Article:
STOCKHOLM Feb 18 Sweden's financial watchdog -
which has taken a tougher stance on its banks than other
regulators - said on Monday it would implement core new European
solvency rules for its life insurers by the end of 2013.
The Solvency II regulations aim at better protecting
consumers by driving insurers to improve their risk management
operations and more closely match capital reserves and risks.
Sweden's move should help improve insurers planning
certainty until the overall Solvency II EU rules are brought
into force, which is not expected before Jan. 1, 2016.
Part of the new solvency rules involve a so-called discount
rate which is used to set how much money life insurers must hold
to cover liabilities to policy holders, and which has been a
sticking point in talks among the insurance regulators and
politicians shaping the new rules.
Sweden's Financial Supervisory Authority (FSA) introduced in
2012 a temporary floor on that rate for life insurance firms and
pension funds as it waited for Europe's new Solvency II rules to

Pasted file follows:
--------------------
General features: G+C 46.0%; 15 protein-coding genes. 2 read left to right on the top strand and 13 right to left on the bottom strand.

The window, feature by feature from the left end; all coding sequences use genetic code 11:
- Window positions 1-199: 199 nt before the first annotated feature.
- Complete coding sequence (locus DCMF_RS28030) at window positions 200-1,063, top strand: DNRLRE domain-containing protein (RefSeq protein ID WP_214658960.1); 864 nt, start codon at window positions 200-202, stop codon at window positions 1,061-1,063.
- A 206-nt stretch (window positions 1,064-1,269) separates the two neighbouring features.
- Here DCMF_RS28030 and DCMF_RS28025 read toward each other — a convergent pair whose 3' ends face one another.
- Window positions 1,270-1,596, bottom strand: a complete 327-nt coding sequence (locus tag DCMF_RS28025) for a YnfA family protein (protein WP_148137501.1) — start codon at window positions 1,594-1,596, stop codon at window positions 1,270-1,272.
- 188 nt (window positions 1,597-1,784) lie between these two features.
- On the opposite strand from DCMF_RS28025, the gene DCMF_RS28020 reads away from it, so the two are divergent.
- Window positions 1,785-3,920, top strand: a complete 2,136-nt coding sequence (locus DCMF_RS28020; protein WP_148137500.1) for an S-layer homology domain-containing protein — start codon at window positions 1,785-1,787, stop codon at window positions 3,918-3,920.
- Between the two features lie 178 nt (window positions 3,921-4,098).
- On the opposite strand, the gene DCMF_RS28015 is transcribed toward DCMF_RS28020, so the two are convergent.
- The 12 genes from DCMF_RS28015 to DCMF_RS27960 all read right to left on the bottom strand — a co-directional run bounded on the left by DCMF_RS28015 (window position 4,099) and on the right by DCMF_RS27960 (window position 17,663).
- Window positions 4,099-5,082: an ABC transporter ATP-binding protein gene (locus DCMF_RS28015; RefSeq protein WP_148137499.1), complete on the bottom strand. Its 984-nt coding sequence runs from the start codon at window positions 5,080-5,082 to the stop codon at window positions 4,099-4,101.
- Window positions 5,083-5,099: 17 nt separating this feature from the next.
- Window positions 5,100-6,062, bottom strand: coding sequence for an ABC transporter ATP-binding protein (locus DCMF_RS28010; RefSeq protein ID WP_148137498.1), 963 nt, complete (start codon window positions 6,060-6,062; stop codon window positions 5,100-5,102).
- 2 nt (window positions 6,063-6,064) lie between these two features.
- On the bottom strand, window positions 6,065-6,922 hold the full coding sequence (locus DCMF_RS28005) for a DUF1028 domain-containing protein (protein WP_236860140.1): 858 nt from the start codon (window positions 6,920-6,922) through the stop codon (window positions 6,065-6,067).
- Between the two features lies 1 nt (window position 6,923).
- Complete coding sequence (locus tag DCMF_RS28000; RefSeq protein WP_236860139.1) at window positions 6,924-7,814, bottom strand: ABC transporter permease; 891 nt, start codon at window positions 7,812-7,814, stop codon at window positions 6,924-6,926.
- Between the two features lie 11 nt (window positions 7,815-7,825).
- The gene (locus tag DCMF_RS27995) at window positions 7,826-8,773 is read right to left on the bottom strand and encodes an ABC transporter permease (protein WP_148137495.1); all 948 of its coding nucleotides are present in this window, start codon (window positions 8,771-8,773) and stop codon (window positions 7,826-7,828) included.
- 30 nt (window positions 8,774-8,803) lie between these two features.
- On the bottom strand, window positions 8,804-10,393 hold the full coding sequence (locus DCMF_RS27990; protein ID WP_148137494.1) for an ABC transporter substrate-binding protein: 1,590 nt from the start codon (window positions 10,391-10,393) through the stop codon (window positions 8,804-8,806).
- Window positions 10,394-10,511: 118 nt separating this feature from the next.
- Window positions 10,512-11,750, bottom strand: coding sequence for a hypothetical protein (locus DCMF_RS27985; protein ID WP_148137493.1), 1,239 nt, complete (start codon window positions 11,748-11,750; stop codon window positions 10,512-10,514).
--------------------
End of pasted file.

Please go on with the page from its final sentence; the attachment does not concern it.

be finalised, helping them avoid being forced into equity asset
The FSA said on Monday its temporary floor - due to expire
on June 15 - would now be extended until the end of the year,
after which a new discount rate based on the wider European
agreement would come into force.
The EU's insurance regulator, the European Insurance and
Occupational Pensions Authority (EIOPA), is testing the impact
of the Solvency II rules on firms offering long-term insurance
products, and will report in June.
Sweden's financial watchdog has already required its banks
to hold higher levels of capital than their European rivals.
Swedish banks are today some of Europe's best capitalised.
(Reporting by Mia Shanley and Daniel Dickson, additional
reporting by Jonathan Gould in Frankfurt; editing by Ron Askew)